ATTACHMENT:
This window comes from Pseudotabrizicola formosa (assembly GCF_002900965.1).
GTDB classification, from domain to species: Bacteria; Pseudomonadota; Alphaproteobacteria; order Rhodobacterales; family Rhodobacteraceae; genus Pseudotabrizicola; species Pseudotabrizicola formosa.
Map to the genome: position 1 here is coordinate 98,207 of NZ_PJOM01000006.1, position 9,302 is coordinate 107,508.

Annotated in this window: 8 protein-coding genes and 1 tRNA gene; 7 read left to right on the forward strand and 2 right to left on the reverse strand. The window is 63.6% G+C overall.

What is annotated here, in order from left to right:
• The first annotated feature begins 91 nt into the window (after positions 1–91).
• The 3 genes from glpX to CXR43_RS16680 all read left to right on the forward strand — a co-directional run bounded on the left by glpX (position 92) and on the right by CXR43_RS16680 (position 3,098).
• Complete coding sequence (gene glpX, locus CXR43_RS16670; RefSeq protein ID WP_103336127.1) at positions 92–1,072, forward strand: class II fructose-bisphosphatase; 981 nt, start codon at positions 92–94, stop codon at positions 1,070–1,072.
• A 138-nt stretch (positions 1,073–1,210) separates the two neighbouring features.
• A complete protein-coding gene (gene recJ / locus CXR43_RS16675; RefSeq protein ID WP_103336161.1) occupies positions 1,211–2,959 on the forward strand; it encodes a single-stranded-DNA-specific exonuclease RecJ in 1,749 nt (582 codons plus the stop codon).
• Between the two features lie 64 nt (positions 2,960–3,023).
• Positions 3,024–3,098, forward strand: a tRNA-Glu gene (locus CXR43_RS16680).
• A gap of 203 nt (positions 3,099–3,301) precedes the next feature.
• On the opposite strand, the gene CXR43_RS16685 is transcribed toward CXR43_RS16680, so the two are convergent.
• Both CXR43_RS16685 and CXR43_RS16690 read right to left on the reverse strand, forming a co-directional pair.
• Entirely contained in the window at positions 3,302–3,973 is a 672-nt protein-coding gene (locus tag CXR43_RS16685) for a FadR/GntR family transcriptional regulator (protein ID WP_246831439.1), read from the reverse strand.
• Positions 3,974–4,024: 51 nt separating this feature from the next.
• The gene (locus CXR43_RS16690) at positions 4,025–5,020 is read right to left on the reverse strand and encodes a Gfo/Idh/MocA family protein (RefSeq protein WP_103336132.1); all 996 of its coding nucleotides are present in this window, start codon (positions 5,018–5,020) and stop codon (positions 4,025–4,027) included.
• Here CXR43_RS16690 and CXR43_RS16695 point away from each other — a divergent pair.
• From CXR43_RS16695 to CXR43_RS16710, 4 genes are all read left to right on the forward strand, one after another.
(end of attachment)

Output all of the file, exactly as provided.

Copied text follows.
This window comes from Pseudotabrizicola formosa (assembly GCF_002900965.1).
GTDB classification, from domain to species: Bacteria; Pseudomonadota; Alphaproteobacteria; order Rhodobacterales; family Rhodobacteraceae; genus Pseudotabrizicola; species Pseudotabrizicola formosa.
Map to the genome: position 1 here is coordinate 98,207 of NZ_PJOM01000006.1, position 9,302 is coordinate 107,508.

Annotated in this window: 8 protein-coding genes and 1 tRNA gene; 7 read left to right on the forward strand and 2 right to left on the reverse strand. The window is 63.6% G+C overall.

What is annotated here, in order from left to right:
• The first annotated feature begins 91 nt into the window (after positions 1–91).
• The 3 genes from glpX to CXR43_RS16680 all read left to right on the forward strand — a co-directional run bounded on the left by glpX (position 92) and on the right by CXR43_RS16680 (position 3,098).
• Complete coding sequence (gene glpX, locus CXR43_RS16670; RefSeq protein ID WP_103336127.1) at positions 92–1,072, forward strand: class II fructose-bisphosphatase; 981 nt, start codon at positions 92–94, stop codon at positions 1,070–1,072.
• A 138-nt stretch (positions 1,073–1,210) separates the two neighbouring features.
• A complete protein-coding gene (gene recJ / locus CXR43_RS16675; RefSeq protein ID WP_103336161.1) occupies positions 1,211–2,959 on the forward strand; it encodes a single-stranded-DNA-specific exonuclease RecJ in 1,749 nt (582 codons plus the stop codon).
• Between the two features lie 64 nt (positions 2,960–3,023).
• Positions 3,024–3,098, forward strand: a tRNA-Glu gene (locus CXR43_RS16680).
• A gap of 203 nt (positions 3,099–3,301) precedes the next feature.
• On the opposite strand, the gene CXR43_RS16685 is transcribed toward CXR43_RS16680, so the two are convergent.
• Both CXR43_RS16685 and CXR43_RS16690 read right to left on the reverse strand, forming a co-directional pair.
• Entirely contained in the window at positions 3,302–3,973 is a 672-nt protein-coding gene (locus tag CXR43_RS16685) for a FadR/GntR family transcriptional regulator (protein ID WP_246831439.1), read from the reverse strand.
• Positions 3,974–4,024: 51 nt separating this feature from the next.
• The gene (locus CXR43_RS16690) at positions 4,025–5,020 is read right to left on the reverse strand and encodes a Gfo/Idh/MocA family protein (RefSeq protein WP_103336132.1); all 996 of its coding nucleotides are present in this window, start codon (positions 5,018–5,020) and stop codon (positions 4,025–4,027) included.
• Here CXR43_RS16690 and CXR43_RS16695 point away from each other — a divergent pair.
• From CXR43_RS16695 to CXR43_RS16710, 4 genes are all read left to right on the forward strand, one after another.